Remember why we exist

Published 10:00 pm Thursday, August 2, 2018

I wasn’t the easiest kid to deal with, especially as a teenager, and I applaud my parents for putting up with me.

My mom used to tell me, “I love you, but I don’t have to like you.”

She wasn’t wrong. I was her kid, and she was going to love me no matter what I did, but there were probably many days throughout my high school years where she didn’t like me one bit.

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That is how I feel about journalism.

I love my job. I love my job even with the low pay, unstable hours and stress, but there are plenty of days where I don’t like journalism.

At least twice a week, whether it be national news or someone calling my desk phone, someone is screaming about fake news.

It makes my blood boil.

It makes my face red.

It makes me not like my job.

Any rational human would assume that fake news meant someone is reporting something that isn’t true, but that isn’t what is going on here.

People will scream “fake news” from the top of their lungs if they don’t agree with what has been reported. Legitimate news sources are regularly harassed by people in positions of power because they don’t like their coverage.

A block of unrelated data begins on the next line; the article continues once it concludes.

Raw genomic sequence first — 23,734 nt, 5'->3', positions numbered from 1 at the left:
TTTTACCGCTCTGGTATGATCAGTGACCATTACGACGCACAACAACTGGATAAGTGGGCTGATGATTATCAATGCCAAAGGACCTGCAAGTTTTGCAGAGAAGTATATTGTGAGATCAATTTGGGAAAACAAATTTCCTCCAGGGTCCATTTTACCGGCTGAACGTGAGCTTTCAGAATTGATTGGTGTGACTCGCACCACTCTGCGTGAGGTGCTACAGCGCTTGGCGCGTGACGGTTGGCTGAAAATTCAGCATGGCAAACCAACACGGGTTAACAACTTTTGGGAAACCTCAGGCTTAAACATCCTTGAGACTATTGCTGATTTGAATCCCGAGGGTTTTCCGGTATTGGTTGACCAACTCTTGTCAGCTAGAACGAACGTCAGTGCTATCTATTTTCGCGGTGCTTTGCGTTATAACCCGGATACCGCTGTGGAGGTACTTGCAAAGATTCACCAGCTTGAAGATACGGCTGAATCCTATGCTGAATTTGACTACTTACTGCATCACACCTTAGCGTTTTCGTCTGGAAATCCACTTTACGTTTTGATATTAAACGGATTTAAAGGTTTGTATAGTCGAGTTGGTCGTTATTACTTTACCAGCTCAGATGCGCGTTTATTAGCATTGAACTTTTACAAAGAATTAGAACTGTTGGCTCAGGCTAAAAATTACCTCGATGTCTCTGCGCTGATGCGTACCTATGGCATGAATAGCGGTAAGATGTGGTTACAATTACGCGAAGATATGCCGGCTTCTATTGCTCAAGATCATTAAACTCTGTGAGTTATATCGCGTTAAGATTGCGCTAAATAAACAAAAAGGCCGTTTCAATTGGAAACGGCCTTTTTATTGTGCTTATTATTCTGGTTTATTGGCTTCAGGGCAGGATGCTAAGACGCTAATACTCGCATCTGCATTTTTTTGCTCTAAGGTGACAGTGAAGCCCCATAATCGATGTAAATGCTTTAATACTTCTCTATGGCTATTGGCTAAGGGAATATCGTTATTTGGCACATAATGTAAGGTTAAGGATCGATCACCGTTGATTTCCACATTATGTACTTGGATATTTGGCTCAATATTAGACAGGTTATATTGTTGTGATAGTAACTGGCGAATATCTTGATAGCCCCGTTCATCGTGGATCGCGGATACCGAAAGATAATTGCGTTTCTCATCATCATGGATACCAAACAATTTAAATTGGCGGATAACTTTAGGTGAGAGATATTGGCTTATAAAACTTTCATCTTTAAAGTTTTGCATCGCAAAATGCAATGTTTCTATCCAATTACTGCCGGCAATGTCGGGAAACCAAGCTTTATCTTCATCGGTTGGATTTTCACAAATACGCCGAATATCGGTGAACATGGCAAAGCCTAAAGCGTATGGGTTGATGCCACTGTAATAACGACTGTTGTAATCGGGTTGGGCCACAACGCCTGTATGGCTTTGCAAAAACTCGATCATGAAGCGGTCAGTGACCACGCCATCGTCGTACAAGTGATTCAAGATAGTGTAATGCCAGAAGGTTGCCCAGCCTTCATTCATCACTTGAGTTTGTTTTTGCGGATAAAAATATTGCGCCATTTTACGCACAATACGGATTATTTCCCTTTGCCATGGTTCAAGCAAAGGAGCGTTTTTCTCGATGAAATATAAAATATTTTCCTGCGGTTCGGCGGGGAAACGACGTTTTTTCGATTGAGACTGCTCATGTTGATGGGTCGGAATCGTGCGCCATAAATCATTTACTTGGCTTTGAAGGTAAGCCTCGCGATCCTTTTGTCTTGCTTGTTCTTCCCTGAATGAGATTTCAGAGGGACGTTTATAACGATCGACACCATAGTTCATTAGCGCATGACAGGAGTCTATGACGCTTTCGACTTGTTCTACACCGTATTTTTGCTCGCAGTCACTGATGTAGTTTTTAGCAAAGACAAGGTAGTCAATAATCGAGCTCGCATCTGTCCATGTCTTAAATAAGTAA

Journalists are killed in countries in places like the Middle East and Russia, because they are reporting the truth. They die because the truth doesn’t shed a positive light on the people in power.

America, the supposed land of the free, is becoming a lot less friendly to the press when they do their job properly.

I’ve received a phone call telling me I should look for another job because my opinion was put on the opinion page. I get not-so-friendly emails occasionally.

I’ve seen T-shirts about killing journalists. I hear it on the news. I see it on Facebook.

Using the term “the media” has become synonymous with bad.

It seems some people have forgotten the purpose of the press. It can be as simple as to report what is happening, but what is happening is not always clean and easy.

Henry Anatole Grunwald, former editor-in-chief of Time, Inc. said, “Journalism can never be silent: That is its greatest virtue and its greatest fault. It must speak, and speak immediately, while the echoes of wonder, the claims of triumph and the signs of horror are still in the air.”

Journalism reports the good, the bad and the ugly. Just because it is ugly doesn’t mean it is fake.

Don’t believe everything you hear about “the media.”